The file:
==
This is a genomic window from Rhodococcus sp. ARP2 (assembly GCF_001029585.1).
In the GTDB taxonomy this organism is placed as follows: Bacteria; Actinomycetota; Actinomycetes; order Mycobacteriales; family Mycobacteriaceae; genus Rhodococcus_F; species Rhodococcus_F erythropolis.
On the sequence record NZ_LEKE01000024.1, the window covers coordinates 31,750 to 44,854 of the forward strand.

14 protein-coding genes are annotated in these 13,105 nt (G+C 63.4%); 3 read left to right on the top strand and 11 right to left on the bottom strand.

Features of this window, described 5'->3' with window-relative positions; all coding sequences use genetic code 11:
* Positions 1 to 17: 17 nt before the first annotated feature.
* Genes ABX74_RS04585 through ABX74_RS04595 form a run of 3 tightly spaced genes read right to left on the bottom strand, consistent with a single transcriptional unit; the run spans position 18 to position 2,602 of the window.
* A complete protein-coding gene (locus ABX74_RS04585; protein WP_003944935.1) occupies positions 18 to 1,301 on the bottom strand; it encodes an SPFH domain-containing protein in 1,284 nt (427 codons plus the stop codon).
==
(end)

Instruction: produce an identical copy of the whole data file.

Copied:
This is a genomic window from Rhodococcus sp. ARP2 (assembly GCF_001029585.1).
In the GTDB taxonomy this organism is placed as follows: Bacteria; Actinomycetota; Actinomycetes; order Mycobacteriales; family Mycobacteriaceae; genus Rhodococcus_F; species Rhodococcus_F erythropolis.
On the sequence record NZ_LEKE01000024.1, the window covers coordinates 31,750 to 44,854 of the forward strand.

14 protein-coding genes are annotated in these 13,105 nt (G+C 63.4%); 3 read left to right on the top strand and 11 right to left on the bottom strand.

Features of this window, described 5'->3' with window-relative positions; all coding sequences use genetic code 11:
* Positions 1 to 17: 17 nt before the first annotated feature.
* Genes ABX74_RS04585 through ABX74_RS04595 form a run of 3 tightly spaced genes read right to left on the bottom strand, consistent with a single transcriptional unit; the run spans position 18 to position 2,602 of the window.
* A complete protein-coding gene (locus ABX74_RS04585; protein WP_003944935.1) occupies positions 18 to 1,301 on the bottom strand; it encodes an SPFH domain-containing protein in 1,284 nt (427 codons plus the stop codon).